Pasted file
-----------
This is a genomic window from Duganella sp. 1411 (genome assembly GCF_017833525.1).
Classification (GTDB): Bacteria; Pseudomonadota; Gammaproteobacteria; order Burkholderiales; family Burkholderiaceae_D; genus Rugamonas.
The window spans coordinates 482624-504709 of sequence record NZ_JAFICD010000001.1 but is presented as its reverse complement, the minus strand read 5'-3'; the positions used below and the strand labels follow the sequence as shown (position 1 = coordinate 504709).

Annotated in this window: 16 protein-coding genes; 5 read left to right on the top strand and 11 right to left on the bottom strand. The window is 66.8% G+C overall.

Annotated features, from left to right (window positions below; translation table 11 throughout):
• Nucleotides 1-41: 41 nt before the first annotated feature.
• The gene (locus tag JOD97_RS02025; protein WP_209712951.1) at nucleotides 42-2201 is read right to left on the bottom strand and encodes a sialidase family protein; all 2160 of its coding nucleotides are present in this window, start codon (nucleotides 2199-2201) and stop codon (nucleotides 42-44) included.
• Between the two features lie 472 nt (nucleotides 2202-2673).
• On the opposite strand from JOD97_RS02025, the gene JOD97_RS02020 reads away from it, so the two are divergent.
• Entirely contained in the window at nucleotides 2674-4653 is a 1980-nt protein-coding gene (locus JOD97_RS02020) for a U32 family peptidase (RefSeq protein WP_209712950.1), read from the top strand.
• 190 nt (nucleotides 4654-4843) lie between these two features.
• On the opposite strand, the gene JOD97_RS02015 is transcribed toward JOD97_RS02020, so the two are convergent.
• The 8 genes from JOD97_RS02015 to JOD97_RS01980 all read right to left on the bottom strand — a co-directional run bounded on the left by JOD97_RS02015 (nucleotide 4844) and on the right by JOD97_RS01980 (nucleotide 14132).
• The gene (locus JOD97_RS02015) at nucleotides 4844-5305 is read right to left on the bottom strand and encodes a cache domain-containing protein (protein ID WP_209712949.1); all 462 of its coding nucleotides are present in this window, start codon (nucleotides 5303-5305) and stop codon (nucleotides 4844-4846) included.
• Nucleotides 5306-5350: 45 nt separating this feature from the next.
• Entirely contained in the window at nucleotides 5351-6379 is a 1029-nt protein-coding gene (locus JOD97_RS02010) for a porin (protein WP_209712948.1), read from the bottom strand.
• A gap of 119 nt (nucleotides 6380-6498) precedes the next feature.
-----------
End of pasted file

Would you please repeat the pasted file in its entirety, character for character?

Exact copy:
This is a genomic window from Duganella sp. 1411 (genome assembly GCF_017833525.1).
Classification (GTDB): Bacteria; Pseudomonadota; Gammaproteobacteria; order Burkholderiales; family Burkholderiaceae_D; genus Rugamonas.
The window spans coordinates 482624-504709 of sequence record NZ_JAFICD010000001.1 but is presented as its reverse complement, the minus strand read 5'-3'; the positions used below and the strand labels follow the sequence as shown (position 1 = coordinate 504709).

Annotated in this window: 16 protein-coding genes; 5 read left to right on the top strand and 11 right to left on the bottom strand. The window is 66.8% G+C overall.

Annotated features, from left to right (window positions below; translation table 11 throughout):
• Nucleotides 1-41: 41 nt before the first annotated feature.
• The gene (locus tag JOD97_RS02025; protein WP_209712951.1) at nucleotides 42-2201 is read right to left on the bottom strand and encodes a sialidase family protein; all 2160 of its coding nucleotides are present in this window, start codon (nucleotides 2199-2201) and stop codon (nucleotides 42-44) included.
• Between the two features lie 472 nt (nucleotides 2202-2673).
• On the opposite strand from JOD97_RS02025, the gene JOD97_RS02020 reads away from it, so the two are divergent.
• Entirely contained in the window at nucleotides 2674-4653 is a 1980-nt protein-coding gene (locus JOD97_RS02020) for a U32 family peptidase (RefSeq protein WP_209712950.1), read from the top strand.
• 190 nt (nucleotides 4654-4843) lie between these two features.
• On the opposite strand, the gene JOD97_RS02015 is transcribed toward JOD97_RS02020, so the two are convergent.
• The 8 genes from JOD97_RS02015 to JOD97_RS01980 all read right to left on the bottom strand — a co-directional run bounded on the left by JOD97_RS02015 (nucleotide 4844) and on the right by JOD97_RS01980 (nucleotide 14132).
• The gene (locus JOD97_RS02015) at nucleotides 4844-5305 is read right to left on the bottom strand and encodes a cache domain-containing protein (protein ID WP_209712949.1); all 462 of its coding nucleotides are present in this window, start codon (nucleotides 5303-5305) and stop codon (nucleotides 4844-4846) included.
• Nucleotides 5306-5350: 45 nt separating this feature from the next.
• Entirely contained in the window at nucleotides 5351-6379 is a 1029-nt protein-coding gene (locus JOD97_RS02010) for a porin (protein WP_209712948.1), read from the bottom strand.
• A gap of 119 nt (nucleotides 6380-6498) precedes the next feature.